Think about it, in a CPP file, any function can refer to any other function inside the same “compilation unit”. The compiler just pust code like “jump 345 bytes from here” code.
Then, at a much later time, the linker actually build a table of all functions used, and put them all in the final binary file. It can’t remove a function since it would imply recompiling the code to fix the jump’s offset.
The only way to remove such function is either : remove all functions in a compilation unit, or put each function in its own section, and then let the linker garbage collect the useless section (but this cost a lot in execution speed since all call to other function have to go through an extra jump in the IAT/jump table + loading time increased because of IAT jump table generation).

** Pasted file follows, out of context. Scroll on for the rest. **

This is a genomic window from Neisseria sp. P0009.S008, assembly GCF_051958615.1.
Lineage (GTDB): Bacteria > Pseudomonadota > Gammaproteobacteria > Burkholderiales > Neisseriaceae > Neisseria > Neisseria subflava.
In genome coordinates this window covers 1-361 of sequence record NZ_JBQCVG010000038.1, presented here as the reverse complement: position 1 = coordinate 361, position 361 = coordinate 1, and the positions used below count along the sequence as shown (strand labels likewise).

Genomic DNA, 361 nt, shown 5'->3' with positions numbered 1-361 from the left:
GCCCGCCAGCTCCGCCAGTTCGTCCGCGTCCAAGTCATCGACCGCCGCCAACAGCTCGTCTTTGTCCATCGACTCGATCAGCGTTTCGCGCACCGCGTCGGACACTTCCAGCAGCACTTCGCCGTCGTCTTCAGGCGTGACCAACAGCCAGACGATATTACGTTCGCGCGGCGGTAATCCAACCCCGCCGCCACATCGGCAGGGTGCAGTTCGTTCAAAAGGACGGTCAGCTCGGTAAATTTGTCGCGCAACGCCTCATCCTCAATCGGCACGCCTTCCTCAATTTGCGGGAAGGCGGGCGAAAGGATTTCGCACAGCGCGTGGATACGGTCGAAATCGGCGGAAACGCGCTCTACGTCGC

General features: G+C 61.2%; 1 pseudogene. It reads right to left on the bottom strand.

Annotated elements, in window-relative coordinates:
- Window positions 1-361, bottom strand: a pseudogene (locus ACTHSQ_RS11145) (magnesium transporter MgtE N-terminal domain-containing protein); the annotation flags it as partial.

I’m using Juce is a lot of projects, and I have compiled it once for all as a static lib.
Then using it in all my other projects is simply a one liner in my premake/automake script where I set up the link/include path and that’s all.
I don’t have to wait for all the library to recompile again each project, and whenever I fix a bug in the library, all the other project will be fixed at the next link (which is invisible for the users), I don’t have to remember to regenerate amalgamation and/or move/copy the updated juce.cpp/h around in all my projects.
Since I’m using a lot of libraries in my projects (SQLite, ffmpeg, openssl, etc…) adding Juce as a library is as easy as any other library.